Many begin to feel overwhelmed, anxious, and defeated around the idea of decluttering their homes. That’s too bad. The decluttering journey doesn’t need to be as painful as some make it out to be.
Created by Dutch designer Eduard Bohtlingk in 1985, the Markies camper masquerades as an unassuming box. When the sides come down, it’s soon apparent that this is no ordinary trailer.
Vinyl awnings and clever, collapsible furniture allow this camper to expand into a comfortable, fashionable home away from home.
The awnings can be raised or lowered, depending on the weather.
You can even sleep under the stars on a clear night.
With four beds, a removable divider allows for a little privacy while sleeping.
The modern conveniences continue into the kitchenette, complete with cappuccino machine.
Everything is carefully designed to maximize features and minimize space.
This results in some unusual appliances, such as this sink/stovetop combo.
It can be intimidating to work with multiple textile patterns, but when you add layers of patterns onto your bedding, you can create a much more interesting bedroom space. Create a custom look, even when the fabrics used are not! Here are 3 helpful tips to consider while boldly expressing that you don’t play it safe when it comes to your outfitting your bed.
1. Rotate the patterns. Use one on the bed spread, bed skirt, one on the pillows up front, and another on the back pillows.
2. Leave visual “breathing room” between two patterns. Use a solid fabric between two different bold patterns. In this photo the white euro sham pillows are use as an important visual transition to the color and patterns of the throw pillows and duvet cover.
3. Work with three different scaled fabrics. Find one large pattern, one medium, and one small patterned fabric. If you were to use the same sized patterns throughout your bedding set, it would look way too busy. Consider scale and size of your textile designs and vary them to create visual interest. In this picture, the large zebra print on the euro shams contrast well with the circle patterns on the duvet cover.
Sick of your husband watching football with his friends in the living room? Make him a man cave! The best part, you and your husband can work on these DIY Projects together…#QualityTime
1. DIY Jack Daniels Soap Dispenser
3. Book Shelf Made Out Of Pipe Clamps
4. A Sink…That Is Also A Tire.
5. Beer Bottle Opener and Cap Catcher
6. Create A Tiled Floor Using Pennies
7. DIY Bar Made Out Of Shipping Pallets
8. Turn Suitcases into Wall Shelving
9. DIY Cutting Board
10. A Vintage Ice Chest From Wood Pallets
Cacti make beautiful houseplants that add character to any home. But perhaps the best part about cacti is that they are virtually impossible to kill. With a bit of soil, sunlight and minimal water they will happily grow and flower for years, which makes them a great plant for beginning gardeners and even those with notoriously brown thumbs.
Change your cactus’ soil. Unless you know when the cactus you purchased was potted, its a good idea to re-pot it as soon as you buy it. A cactus that is potted in quality soil does not need any fertilizer at all. Quality cactus soil should be composed of one part potting mix, one part washed sand, and one part coarse gravel. If your cactus does not grow or flower for a long while, it is a sign that its soil needs to be changed once again.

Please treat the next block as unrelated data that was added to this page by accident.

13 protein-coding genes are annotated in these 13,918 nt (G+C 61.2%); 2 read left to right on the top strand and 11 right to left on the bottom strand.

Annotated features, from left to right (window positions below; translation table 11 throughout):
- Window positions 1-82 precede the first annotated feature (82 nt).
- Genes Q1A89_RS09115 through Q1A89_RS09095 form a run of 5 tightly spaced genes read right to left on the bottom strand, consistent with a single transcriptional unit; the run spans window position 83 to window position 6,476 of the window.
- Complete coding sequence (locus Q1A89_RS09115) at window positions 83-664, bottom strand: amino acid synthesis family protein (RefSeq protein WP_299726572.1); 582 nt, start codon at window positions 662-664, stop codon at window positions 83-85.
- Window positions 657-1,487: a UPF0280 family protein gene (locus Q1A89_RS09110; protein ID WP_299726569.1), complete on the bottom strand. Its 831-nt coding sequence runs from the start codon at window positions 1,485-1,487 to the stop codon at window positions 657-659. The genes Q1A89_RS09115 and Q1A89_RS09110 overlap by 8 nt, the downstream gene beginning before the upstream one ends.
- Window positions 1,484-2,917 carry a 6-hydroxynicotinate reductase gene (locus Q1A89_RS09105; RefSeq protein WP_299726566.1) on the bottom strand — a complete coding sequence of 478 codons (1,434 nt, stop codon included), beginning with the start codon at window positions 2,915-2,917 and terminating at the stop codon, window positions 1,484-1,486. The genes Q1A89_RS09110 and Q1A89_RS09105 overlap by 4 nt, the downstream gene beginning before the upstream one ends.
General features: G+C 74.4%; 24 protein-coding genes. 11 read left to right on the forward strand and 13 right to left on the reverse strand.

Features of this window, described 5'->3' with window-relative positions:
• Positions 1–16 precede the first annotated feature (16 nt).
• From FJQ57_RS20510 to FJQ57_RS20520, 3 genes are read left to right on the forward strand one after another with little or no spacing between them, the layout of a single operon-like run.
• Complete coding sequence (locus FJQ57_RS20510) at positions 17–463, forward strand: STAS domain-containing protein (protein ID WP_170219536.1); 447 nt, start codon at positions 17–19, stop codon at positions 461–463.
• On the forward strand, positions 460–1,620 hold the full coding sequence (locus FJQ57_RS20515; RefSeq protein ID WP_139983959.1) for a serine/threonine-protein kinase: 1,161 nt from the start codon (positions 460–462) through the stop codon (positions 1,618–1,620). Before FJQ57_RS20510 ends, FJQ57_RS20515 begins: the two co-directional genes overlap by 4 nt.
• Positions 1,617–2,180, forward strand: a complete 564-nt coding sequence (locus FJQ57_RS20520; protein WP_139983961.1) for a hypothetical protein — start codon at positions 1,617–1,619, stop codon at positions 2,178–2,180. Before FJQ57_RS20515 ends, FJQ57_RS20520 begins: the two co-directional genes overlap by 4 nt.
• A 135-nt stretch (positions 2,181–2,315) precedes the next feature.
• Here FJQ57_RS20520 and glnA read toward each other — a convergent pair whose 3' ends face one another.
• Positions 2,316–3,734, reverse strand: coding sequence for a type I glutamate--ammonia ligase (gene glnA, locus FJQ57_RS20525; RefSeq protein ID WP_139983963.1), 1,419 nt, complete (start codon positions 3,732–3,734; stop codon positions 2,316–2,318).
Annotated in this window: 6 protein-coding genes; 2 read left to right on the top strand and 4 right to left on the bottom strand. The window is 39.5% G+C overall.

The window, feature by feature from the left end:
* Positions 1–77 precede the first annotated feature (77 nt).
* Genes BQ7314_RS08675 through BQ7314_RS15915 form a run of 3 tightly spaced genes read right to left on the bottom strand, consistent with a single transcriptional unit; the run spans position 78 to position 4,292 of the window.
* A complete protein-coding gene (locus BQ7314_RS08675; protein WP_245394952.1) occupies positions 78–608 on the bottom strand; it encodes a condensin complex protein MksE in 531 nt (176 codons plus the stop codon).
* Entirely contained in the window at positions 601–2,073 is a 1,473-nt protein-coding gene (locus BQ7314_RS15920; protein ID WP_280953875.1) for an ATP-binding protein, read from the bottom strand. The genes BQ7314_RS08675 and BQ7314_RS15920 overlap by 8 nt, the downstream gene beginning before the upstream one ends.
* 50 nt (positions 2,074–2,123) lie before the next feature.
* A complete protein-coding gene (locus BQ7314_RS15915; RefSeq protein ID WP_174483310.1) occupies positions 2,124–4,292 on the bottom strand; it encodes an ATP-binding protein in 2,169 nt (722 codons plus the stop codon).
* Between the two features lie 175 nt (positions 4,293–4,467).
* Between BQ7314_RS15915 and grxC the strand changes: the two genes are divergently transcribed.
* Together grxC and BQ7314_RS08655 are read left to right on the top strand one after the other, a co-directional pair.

Water your cactus. House cacti need very little water–as little as one watering per month. To tell if your cactus needs water, insert a pencil all the way to the bottom of the soil. If moist soil clings to it, it is not yet time to water. Cactus soil should be allowed to completely dry out before it is watered again. Tap water is not good for cacti. If possible, use collected rainwater to water your cactus. Rain water causes chemical reactions in the soil that will provide most of the nutrients that it needs to thrive in its pot. If rain water is not available, use distilled water or tap water that has white vinegar added to it (one capful of white vinegar per five gallons of tap water). Never water your cacti with cold water. Bottom water your cactus by letting it sit in a saucer full of water, and do not let any water get on its flesh or roots. Cacti grow for only a few months out of the year, and when they are resting they need virtually no water. Different cacti have different growing seasons although most grow in the spring and fall and rest in the winter and summer. It is important not to over-water your cactus when it is resting. Research your particular variety of cacti to get to know its growing and resting cycles.
Place your cactus near a brightly lit window where it will receive sunlight for most of the day. However, if your cactus develops yellow or brown spots, it is a sign that is receiving too much light. To remedy the problem, simply move it to a spot that receives less light. If it turns a lighter green, it needs more light. Use its colors to help you find a balance.
Hand drawn, this quilt cover set features a spectacular Elk drawing that will bring a unique piece of modern art into your bedroom. Printed onto a luxuriously soft blend of Bamboo and cotton that creates a silky soft feel, this design also features a black triangle print on the reverse. Add some gorgeous color with the hand painted European pillowcases also available in the Elk range.
Plants tend to be an afterthought in interior design. However, we know that plants make us happier, help us recharge and even be more productive.
Using plants in modern design is even more of a challenge because modern design seems to demand clean lines and simplicity. Nature, on the other hand, tends to be wild and chaotic. However, that doesn’t mean modern interiors need to forego greenery. There are ways to make it work and bring plants into the design as a creative layer that is equally as important as the other accessories in the room.